If handling electrons is like a basketball game, then scientists just improved their dribbling skills. They can now manipulate a line of current only a few electrons wide as it hovers over a channel of liquid helium. The advance brings researchers a step closer to the Michael Jordan-like moves necessary to build the first quantum computer.
In 1934, physicist Eugene Wigner proposed that at low temperature, electrons would crystallize, their negative charges keeping them evenly spaced. It took about 60 years to make a "Wigner crystal" and to realize that it could be the foundation of a quantum computer. Such a machine, still largely a fantasy, would store bits of information as single electrons and make calculations that would take billions of years with today's fastest number crunchers.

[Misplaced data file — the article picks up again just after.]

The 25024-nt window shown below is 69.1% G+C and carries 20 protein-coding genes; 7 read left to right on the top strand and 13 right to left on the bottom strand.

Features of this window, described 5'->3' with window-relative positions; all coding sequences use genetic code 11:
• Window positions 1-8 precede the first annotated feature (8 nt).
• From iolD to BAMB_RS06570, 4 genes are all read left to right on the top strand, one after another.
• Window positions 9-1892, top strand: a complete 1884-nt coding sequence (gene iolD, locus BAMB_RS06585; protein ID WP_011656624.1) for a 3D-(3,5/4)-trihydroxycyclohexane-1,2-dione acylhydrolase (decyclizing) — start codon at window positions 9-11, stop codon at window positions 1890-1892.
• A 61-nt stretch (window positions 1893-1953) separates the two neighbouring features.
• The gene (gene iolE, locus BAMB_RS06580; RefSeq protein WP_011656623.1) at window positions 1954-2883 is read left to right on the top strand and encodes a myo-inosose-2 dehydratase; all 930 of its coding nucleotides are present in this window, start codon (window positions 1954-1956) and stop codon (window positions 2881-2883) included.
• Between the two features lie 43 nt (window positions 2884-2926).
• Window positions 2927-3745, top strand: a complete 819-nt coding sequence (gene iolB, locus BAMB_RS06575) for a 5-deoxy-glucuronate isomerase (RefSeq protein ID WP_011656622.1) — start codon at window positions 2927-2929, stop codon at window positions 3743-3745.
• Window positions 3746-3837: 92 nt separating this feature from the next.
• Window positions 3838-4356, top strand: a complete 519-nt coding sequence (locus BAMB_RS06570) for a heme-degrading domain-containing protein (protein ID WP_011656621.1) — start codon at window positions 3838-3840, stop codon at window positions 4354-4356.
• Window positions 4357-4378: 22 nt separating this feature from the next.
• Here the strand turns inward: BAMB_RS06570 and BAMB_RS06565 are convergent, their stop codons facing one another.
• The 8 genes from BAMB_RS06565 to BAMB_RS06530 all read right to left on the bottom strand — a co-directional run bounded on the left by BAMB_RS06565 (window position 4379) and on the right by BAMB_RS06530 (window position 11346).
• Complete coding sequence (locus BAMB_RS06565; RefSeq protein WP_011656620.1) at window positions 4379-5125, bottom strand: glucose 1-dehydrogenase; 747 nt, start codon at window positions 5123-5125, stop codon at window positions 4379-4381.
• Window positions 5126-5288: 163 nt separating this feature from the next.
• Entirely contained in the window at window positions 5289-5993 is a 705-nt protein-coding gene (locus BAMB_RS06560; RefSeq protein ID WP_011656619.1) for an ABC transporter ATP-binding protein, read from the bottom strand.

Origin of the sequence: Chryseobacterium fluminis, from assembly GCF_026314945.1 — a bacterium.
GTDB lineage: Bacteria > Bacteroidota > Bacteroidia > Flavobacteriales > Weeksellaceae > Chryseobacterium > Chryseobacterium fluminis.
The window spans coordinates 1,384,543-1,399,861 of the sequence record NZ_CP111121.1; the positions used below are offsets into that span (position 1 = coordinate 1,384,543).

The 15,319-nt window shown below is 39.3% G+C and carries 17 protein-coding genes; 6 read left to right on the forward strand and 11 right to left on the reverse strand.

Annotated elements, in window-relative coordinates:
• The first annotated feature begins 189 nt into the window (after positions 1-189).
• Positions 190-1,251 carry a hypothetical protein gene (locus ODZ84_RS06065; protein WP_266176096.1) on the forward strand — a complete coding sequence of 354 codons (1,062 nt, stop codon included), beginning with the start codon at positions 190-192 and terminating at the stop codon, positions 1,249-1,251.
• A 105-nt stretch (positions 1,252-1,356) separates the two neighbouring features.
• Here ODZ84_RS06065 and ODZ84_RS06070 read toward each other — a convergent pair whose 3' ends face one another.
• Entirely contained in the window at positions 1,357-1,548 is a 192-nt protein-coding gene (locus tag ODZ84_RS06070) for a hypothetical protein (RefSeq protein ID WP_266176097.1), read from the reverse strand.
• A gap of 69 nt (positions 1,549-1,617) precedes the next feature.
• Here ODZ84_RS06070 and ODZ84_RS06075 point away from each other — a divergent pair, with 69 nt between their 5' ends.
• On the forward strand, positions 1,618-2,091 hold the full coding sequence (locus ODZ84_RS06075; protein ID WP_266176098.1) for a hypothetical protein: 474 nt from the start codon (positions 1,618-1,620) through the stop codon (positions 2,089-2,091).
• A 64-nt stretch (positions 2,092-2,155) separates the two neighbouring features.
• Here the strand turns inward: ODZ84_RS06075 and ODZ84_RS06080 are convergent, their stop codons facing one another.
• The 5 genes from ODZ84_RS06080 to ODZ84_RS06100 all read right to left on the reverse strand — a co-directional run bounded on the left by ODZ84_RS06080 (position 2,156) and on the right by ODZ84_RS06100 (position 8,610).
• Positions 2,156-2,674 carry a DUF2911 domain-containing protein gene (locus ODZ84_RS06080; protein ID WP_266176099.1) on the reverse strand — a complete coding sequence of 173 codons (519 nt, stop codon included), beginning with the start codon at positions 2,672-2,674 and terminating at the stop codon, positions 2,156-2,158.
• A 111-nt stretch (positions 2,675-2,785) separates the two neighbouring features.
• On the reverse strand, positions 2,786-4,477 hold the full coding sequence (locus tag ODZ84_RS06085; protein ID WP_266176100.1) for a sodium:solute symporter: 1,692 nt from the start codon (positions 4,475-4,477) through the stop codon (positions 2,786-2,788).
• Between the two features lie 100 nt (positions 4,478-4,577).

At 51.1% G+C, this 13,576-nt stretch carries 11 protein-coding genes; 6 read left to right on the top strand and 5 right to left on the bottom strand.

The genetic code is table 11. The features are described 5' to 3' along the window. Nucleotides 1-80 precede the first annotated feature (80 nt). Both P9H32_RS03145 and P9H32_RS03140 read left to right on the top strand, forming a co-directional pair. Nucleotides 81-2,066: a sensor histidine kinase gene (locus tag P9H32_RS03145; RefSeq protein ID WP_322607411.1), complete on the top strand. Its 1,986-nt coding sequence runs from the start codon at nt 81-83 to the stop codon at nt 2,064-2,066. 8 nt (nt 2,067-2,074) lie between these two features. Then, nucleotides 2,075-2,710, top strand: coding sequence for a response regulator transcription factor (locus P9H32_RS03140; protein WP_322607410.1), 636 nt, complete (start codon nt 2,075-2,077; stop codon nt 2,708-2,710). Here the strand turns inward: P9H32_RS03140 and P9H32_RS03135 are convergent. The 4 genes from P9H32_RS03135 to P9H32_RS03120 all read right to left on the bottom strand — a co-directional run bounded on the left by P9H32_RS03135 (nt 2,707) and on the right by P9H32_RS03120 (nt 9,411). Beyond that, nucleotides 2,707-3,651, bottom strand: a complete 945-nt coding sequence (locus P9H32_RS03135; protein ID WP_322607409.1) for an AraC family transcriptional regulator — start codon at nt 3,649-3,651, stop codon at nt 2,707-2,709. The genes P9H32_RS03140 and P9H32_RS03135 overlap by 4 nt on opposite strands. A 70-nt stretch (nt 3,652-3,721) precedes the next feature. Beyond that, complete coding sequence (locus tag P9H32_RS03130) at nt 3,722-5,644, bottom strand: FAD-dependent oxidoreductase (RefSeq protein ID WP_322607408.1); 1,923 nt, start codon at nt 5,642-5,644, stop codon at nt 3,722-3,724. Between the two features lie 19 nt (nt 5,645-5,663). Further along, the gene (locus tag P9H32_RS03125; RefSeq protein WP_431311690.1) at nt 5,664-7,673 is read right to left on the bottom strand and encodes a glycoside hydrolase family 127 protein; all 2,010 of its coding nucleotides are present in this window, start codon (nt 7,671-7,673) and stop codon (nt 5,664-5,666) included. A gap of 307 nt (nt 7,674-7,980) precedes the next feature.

Now, Michael Lea and colleagues from the University of London have created a "Wigner wire," the smallest packet of electrons anyone has managed to isolate and control. To hold the electrons, team members at the Niels Bohr Institute in Copenhagen cut micron-sized channels in a semiconductor wafer. Then they filled the channels with helium cooled to less than 1 degree above absolute zero. Electrodes above and below the chip kept electrons in the channel. To detect the electrons and show that they had crystallized, Lea's group applied a current to the channel. When the current reached a critical level, resistance shot up, the researchers describe in the 22 October issue of Physical Review Letters. This indicates waves in the helium stirred up by electron flow, and it can only happen when electrons are organized into crystals.
"It's a huge breakthrough," says Mark Dykman of Michigan State University in East Lansing, one of the physicists who first proposed building a quantum computer with Wigner crystals and helium. The study shows it's possible to manipulate a crystal just a few dozen electrons wide, whereas previous studies grappled with thousands. But quantum computers must wait until scientists fabricate a smaller electron receptacle, submerge it in helium, and then deliver and control a single electron, Dykman says. "All the pieces are in place," he states. "What is important is to learn how to bring them together."